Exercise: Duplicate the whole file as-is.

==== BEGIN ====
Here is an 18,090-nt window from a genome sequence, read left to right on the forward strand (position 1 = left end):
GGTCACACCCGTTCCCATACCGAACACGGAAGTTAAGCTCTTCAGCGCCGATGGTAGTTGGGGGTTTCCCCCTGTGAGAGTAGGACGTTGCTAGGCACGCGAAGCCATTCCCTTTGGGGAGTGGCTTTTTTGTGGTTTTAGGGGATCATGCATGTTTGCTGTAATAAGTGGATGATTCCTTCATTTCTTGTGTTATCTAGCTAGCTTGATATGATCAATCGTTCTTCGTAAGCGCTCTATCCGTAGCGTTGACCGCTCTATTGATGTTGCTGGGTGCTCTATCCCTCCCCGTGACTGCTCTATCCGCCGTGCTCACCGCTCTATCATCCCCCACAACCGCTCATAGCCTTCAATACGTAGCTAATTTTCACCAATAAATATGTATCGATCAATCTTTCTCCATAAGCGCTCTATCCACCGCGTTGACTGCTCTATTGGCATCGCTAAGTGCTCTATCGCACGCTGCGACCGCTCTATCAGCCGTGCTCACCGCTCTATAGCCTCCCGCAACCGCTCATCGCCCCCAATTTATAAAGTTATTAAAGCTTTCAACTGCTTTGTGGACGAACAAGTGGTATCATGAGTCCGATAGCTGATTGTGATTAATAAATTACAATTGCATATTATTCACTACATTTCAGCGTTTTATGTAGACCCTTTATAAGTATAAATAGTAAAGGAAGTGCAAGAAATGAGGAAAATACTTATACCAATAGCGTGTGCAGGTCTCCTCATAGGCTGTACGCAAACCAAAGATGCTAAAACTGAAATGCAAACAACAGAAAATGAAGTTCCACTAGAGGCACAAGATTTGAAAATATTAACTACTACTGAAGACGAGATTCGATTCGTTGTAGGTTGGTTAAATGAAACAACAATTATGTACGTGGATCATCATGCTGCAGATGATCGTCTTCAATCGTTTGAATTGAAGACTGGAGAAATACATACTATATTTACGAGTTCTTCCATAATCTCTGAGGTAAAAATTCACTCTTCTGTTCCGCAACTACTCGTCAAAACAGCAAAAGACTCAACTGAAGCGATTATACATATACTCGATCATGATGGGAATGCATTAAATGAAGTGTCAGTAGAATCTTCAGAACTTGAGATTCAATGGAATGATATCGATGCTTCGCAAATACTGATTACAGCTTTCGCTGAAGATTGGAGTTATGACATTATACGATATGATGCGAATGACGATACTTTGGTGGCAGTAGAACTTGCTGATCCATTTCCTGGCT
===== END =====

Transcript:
Here is an 18,090-nt window from a genome sequence, read left to right on the forward strand (position 1 = left end):
GGTCACACCCGTTCCCATACCGAACACGGAAGTTAAGCTCTTCAGCGCCGATGGTAGTTGGGGGTTTCCCCCTGTGAGAGTAGGACGTTGCTAGGCACGCGAAGCCATTCCCTTTGGGGAGTGGCTTTTTTGTGGTTTTAGGGGATCATGCATGTTTGCTGTAATAAGTGGATGATTCCTTCATTTCTTGTGTTATCTAGCTAGCTTGATATGATCAATCGTTCTTCGTAAGCGCTCTATCCGTAGCGTTGACCGCTCTATTGATGTTGCTGGGTGCTCTATCCCTCCCCGTGACTGCTCTATCCGCCGTGCTCACCGCTCTATCATCCCCCACAACCGCTCATAGCCTTCAATACGTAGCTAATTTTCACCAATAAATATGTATCGATCAATCTTTCTCCATAAGCGCTCTATCCACCGCGTTGACTGCTCTATTGGCATCGCTAAGTGCTCTATCGCACGCTGCGACCGCTCTATCAGCCGTGCTCACCGCTCTATAGCCTCCCGCAACCGCTCATCGCCCCCAATTTATAAAGTTATTAAAGCTTTCAACTGCTTTGTGGACGAACAAGTGGTATCATGAGTCCGATAGCTGATTGTGATTAATAAATTACAATTGCATATTATTCACTACATTTCAGCGTTTTATGTAGACCCTTTATAAGTATAAATAGTAAAGGAAGTGCAAGAAATGAGGAAAATACTTATACCAATAGCGTGTGCAGGTCTCCTCATAGGCTGTACGCAAACCAAAGATGCTAAAACTGAAATGCAAACAACAGAAAATGAAGTTCCACTAGAGGCACAAGATTTGAAAATATTAACTACTACTGAAGACGAGATTCGATTCGTTGTAGGTTGGTTAAATGAAACAACAATTATGTACGTGGATCATCATGCTGCAGATGATCGTCTTCAATCGTTTGAATTGAAGACTGGAGAAATACATACTATATTTACGAGTTCTTCCATAATCTCTGAGGTAAAAATTCACTCTTCTGTTCCGCAACTACTCGTCAAAACAGCAAAAGACTCAACTGAAGCGATTATACATATACTCGATCATGATGGGAATGCATTAAATGAAGTGTCAGTAGAATCTTCAGAACTTGAGATTCAATGGAATGATATCGATGCTTCGCAAATACTGATTACAGCTTTCGCTGAAGATTGGAGTTATGACATTATACGATATGATGCGAATGACGATACTTTGGTGGCAGTAGAACTTGCTGATCCATTTCCTGGCT